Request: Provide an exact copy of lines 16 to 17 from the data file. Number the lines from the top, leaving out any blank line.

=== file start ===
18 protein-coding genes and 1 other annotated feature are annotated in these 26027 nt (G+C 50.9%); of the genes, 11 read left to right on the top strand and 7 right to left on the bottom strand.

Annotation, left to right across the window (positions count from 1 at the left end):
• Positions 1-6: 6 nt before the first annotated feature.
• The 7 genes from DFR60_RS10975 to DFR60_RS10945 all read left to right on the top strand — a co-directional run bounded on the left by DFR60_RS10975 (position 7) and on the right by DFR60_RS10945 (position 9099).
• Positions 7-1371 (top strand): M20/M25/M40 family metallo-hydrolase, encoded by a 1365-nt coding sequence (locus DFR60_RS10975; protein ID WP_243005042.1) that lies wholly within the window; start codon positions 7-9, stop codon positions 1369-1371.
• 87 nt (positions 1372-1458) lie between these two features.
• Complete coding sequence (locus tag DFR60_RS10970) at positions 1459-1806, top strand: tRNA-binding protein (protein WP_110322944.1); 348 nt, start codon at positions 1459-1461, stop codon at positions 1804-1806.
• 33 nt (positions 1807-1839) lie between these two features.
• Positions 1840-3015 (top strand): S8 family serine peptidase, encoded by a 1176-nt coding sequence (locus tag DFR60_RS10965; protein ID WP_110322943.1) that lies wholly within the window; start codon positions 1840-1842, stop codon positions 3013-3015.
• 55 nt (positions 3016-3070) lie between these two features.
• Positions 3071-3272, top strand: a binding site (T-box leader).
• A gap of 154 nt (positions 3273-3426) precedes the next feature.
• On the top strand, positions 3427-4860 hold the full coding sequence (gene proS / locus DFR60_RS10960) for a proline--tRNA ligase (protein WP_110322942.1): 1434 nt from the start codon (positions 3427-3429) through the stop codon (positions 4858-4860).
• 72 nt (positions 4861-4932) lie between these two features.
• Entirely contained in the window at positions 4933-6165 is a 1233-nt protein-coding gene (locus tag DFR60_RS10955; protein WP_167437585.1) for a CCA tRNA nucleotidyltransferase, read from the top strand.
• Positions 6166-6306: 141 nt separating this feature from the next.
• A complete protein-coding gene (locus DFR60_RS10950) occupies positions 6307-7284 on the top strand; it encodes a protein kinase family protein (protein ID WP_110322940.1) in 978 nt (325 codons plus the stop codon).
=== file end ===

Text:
• Positions 6166-6306: 141 nt separating this feature from the next.
• A complete protein-coding gene (locus DFR60_RS10950) occupies positions 6307-7284 on the top strand; it encodes a protein kinase family protein (protein ID WP_110322940.1) in 978 nt (325 codons plus the stop codon).